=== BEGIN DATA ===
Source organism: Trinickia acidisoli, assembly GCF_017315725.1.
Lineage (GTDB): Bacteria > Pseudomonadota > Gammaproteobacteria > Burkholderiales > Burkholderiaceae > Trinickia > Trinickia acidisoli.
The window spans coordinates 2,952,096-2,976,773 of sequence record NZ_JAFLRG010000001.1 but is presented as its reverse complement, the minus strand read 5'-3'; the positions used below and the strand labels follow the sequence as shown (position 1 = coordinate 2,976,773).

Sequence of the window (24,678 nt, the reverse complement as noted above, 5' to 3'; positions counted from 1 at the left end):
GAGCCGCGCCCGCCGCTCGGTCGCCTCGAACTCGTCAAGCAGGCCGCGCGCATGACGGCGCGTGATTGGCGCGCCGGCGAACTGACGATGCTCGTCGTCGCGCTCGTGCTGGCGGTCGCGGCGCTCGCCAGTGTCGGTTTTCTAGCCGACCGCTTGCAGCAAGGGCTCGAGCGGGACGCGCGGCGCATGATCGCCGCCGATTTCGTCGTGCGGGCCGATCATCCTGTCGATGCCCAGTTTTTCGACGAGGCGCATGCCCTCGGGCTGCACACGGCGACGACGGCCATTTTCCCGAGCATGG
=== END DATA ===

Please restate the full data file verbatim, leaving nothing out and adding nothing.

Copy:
Source organism: Trinickia acidisoli, assembly GCF_017315725.1.
Lineage (GTDB): Bacteria > Pseudomonadota > Gammaproteobacteria > Burkholderiales > Burkholderiaceae > Trinickia > Trinickia acidisoli.
The window spans coordinates 2,952,096-2,976,773 of sequence record NZ_JAFLRG010000001.1 but is presented as its reverse complement, the minus strand read 5'-3'; the positions used below and the strand labels follow the sequence as shown (position 1 = coordinate 2,976,773).

Sequence of the window (24,678 nt, the reverse complement as noted above, 5' to 3'; positions counted from 1 at the left end):
GAGCCGCGCCCGCCGCTCGGTCGCCTCGAACTCGTCAAGCAGGCCGCGCGCATGACGGCGCGTGATTGGCGCGCCGGCGAACTGACGATGCTCGTCGTCGCGCTCGTGCTGGCGGTCGCGGCGCTCGCCAGTGTCGGTTTTCTAGCCGACCGCTTGCAGCAAGGGCTCGAGCGGGACGCGCGGCGCATGATCGCCGCCGATTTCGTCGTGCGGGCCGATCATCCTGTCGATGCCCAGTTTTTCGACGAGGCGCATGCCCTCGGGCTGCACACGGCGACGACGGCCATTTTCCCGAGCATGG